Something is wrong here. War, disease, death, destruction, hunger, filth, poverty, torture, crime, corruption, and the Ice Capades. Something is definitely wrong. This is not good work. If this is the best God can do, I am not impressed.

-- George Carlin

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Post by marduk » Mon Oct 16, 2006 9:36 pm

the person at this forum who does more for the club than anyone else is you Min
claiming that everything you don't like is the result of the actions of the archaeological (and schools educatory just affiliated) global consipracy club is simply ridiculous and laughable
you can equate it with Arch claiming everything that he doesnt like is the work of Abaddon
you do them great credit because after ten minutes listening to your hysteria anyone who got the idea that a club exists from hancocks books like you did is firmly convinced that it doesn't
so
keep up the good work
you're doing my secret masters a great service
:twisted:

I told them they could rely on your wacked out belief system to work in their favour you know but they didn't believe me at first and wanted to have you rubbed out
luckily for you youre bonkers eh
:lol:
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I would love to have the faith to believe that the Earth was created in seven days but... I have thoughts "Lewis Black"

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Harte
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Post by Harte » Thu Oct 19, 2006 9:46 am

stan wrote:
Like I said earlier, a pseudoscientist is one that conveniently ignores the established facts in order to further his theory.
-----Harte.

Harte, in your universe, can there be any established facts?
After all, you might be dreaming.
Ahh.
Excellent point!
Exactly my own, in fact, so I'm seemingly hoist on my own petard.
stan wrote:What do you regard as an established fact if not something which you believe to be proven?
Here's the nub. Just as in Math, I suppose that when we are going to discuss issues like semantics, a few definitions should precede the discussion. To me, a "fact" is a thing you have on hand (or in hand.) This fact then constitutes evidence. I'm willing to suspend my disbelief in reality long enough to make such considerations because hey, if I am dreaming, then what difference does it make anyway? That is, along the lines of Descarte, if I'm the only thing that exists, then there were no "ancient civilizations" in the first place, right? So why investigate them at all? I'll tell you why, when you're the only existing thing in reality, a little mental masturbation could conceivably be called for. Hence they question becomes "Why not investigate them?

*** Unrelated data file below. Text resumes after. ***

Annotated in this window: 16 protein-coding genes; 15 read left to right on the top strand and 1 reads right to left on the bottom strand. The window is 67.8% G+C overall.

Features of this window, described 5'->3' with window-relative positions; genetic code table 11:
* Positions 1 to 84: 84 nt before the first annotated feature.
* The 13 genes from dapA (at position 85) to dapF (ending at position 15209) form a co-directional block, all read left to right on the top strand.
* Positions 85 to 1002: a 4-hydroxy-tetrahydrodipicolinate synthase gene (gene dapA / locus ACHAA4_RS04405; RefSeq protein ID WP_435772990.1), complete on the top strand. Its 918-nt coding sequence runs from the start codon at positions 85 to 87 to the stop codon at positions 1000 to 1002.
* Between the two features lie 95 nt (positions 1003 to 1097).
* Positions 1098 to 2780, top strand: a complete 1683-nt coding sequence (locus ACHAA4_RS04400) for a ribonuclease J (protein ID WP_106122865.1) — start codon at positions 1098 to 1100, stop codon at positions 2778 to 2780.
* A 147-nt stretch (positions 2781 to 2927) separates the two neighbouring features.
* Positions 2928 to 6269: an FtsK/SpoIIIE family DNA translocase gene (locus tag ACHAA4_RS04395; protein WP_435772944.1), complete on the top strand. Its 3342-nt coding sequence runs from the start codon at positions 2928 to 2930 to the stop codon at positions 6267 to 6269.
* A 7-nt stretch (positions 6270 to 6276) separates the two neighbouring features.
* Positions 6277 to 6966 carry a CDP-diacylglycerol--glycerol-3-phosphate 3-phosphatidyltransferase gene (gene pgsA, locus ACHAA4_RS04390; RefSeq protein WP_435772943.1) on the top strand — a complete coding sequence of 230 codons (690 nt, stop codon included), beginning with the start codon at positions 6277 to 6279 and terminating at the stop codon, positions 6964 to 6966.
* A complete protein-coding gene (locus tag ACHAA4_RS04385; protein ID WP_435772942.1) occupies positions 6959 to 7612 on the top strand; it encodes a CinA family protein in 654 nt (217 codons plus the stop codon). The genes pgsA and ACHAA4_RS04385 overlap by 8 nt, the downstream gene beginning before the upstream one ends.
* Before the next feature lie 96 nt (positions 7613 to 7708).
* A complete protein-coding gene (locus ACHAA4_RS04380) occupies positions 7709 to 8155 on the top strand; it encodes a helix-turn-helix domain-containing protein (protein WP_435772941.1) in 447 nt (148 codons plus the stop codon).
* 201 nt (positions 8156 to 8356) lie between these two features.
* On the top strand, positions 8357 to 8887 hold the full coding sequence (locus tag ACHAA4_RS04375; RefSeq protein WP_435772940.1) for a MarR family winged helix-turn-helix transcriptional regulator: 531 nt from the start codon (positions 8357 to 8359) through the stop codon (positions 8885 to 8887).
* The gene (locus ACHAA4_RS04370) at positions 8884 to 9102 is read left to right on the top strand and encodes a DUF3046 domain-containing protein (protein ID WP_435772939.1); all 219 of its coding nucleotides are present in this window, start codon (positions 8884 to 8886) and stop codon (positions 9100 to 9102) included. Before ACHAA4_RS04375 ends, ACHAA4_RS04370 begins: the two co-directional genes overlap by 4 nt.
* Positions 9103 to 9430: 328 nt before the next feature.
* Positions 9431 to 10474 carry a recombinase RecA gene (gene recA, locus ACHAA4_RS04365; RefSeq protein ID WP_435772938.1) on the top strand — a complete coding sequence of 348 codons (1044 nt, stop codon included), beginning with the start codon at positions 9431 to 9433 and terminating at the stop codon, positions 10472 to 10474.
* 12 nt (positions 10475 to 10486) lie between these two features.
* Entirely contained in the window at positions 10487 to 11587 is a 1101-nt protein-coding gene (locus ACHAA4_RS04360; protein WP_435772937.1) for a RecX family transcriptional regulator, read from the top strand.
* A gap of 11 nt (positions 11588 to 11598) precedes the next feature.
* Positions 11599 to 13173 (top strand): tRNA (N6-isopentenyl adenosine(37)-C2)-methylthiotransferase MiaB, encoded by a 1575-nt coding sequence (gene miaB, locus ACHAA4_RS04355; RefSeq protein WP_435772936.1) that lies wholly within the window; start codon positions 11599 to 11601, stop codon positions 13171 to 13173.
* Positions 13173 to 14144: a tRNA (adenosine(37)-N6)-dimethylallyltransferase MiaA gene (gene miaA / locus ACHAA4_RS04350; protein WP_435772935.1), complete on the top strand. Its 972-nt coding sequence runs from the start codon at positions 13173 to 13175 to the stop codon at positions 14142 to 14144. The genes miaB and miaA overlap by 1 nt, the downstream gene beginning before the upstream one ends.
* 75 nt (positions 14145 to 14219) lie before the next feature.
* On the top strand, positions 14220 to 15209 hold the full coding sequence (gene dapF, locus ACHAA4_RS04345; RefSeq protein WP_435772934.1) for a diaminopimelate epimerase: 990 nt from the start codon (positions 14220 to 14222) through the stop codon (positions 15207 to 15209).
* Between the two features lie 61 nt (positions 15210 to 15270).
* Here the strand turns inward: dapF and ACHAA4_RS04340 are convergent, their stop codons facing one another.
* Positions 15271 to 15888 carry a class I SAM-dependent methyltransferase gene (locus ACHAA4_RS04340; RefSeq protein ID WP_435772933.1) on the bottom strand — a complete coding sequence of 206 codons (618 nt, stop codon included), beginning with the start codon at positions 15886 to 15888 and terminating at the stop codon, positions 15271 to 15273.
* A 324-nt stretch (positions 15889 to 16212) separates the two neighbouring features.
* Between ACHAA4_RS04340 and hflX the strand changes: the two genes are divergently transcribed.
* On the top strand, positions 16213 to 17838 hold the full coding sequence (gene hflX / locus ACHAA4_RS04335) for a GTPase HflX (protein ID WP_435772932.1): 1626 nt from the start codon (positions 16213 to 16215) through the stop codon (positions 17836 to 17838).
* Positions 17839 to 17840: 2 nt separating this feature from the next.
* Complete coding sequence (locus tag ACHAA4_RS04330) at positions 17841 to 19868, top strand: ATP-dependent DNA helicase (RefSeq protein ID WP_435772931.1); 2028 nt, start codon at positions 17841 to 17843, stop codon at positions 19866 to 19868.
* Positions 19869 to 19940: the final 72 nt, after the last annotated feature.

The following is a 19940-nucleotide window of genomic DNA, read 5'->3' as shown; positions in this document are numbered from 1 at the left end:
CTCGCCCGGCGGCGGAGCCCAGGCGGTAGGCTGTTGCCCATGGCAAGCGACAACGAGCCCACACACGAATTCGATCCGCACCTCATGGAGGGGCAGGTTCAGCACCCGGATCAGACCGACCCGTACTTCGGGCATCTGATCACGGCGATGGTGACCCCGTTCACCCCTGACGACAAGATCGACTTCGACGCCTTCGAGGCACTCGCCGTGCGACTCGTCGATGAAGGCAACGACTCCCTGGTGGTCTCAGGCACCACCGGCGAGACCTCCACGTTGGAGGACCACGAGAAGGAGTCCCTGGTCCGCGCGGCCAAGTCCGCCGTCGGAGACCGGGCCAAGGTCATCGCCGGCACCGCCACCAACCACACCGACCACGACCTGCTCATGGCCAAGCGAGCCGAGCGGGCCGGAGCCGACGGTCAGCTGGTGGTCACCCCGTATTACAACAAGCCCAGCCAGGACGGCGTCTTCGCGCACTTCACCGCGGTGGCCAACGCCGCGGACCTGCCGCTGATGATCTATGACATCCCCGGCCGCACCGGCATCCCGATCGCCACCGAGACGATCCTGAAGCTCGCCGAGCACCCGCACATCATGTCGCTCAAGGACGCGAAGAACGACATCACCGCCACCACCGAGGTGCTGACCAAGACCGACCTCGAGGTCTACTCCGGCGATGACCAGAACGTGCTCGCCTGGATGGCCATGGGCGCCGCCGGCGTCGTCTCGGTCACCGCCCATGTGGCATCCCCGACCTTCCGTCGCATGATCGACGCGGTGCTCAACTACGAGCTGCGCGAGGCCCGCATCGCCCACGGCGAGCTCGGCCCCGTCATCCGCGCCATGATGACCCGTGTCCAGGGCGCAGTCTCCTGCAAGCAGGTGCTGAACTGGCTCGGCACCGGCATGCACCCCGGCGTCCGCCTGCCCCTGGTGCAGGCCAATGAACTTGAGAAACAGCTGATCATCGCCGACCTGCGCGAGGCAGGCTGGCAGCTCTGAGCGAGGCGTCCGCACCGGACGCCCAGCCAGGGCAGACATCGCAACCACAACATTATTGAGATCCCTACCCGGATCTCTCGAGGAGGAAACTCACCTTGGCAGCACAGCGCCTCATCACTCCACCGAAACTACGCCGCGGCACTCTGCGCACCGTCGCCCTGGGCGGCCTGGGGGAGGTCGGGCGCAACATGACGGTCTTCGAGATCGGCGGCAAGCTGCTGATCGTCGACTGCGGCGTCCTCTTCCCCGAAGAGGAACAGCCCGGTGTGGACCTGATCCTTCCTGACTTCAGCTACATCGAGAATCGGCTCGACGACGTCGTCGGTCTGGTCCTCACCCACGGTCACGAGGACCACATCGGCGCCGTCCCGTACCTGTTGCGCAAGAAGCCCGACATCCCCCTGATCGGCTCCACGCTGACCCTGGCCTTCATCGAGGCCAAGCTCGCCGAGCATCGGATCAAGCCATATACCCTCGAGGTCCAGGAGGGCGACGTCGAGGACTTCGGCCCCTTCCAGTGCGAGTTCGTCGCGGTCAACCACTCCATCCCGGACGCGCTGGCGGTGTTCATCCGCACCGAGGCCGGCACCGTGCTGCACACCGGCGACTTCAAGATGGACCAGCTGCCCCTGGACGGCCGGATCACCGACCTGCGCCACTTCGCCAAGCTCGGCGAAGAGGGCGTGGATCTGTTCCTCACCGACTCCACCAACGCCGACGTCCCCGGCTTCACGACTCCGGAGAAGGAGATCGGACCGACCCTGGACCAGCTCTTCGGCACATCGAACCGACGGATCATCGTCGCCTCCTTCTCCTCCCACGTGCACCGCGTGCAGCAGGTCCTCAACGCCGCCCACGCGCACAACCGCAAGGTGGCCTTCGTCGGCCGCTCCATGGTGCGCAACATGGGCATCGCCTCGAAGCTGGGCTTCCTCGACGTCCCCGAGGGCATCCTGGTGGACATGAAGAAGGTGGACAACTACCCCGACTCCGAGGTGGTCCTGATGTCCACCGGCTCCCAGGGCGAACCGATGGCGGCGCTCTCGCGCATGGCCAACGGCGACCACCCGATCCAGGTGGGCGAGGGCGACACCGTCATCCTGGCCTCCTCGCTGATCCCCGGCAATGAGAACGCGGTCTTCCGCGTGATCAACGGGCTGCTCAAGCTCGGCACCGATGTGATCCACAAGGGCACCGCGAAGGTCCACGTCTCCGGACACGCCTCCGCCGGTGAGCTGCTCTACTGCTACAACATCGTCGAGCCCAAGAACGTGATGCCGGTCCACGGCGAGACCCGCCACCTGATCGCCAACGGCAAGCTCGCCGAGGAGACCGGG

JohnB wrote: True, but it would be very strong evidence. My point is that the mainstream theory is being vigorously defended in spite of the fact that it has very little evidence to support it.

Again, I'm not backing Hancock but he does serve as a good example here. Hancock puts forward a theory with bugger all to back it up and so he's a pseudoscientist. Hawass defends a theory that has bugger all to back it up and therefore he's a scientist. Funny, I always thought things equal to the same thing are equal to each other.
Again, to me anyway, the difference is that Hawass is aware of the context within which the current dating range is placed (as is, I'm certain, Hancock.) Hawass can tell you all about it (as can, I'm certain, Hancock.) Hawass will tell you all about it (as, I'm certain, Hancock will certainly not.) Like the Pacal carving.

Regarding your point about temples, you are correct in many cases. However, like I said before, I don't think there ever can be "proof" of anything in a field like this. As far as I'm aware, temples are thought to be temples based on their layout and design, which may (or may not, in some cases) be similar to other temples which have greater evidence for "templedom" behind them. This, of course, doesn't mean that these actually are temples. Most of this sort of stuff that is not exactly heavily substantuiated is just guess work. But that does not mean at all that one guess is as good as another. The theory that there is a teapot in orbit around Pluto cannot today be proven or disproven. But that does not mean that the theory of a Pluto-orbiting teapot should be held at the same level of respect as the theory that there is not a teapot in orbit around Pluto.

And yes, I could get into a good bottle of Single Malt meself. But, since after a few I may become unwilling to share, how about two bottles (three, if Marduk shows up)?
:D

Harte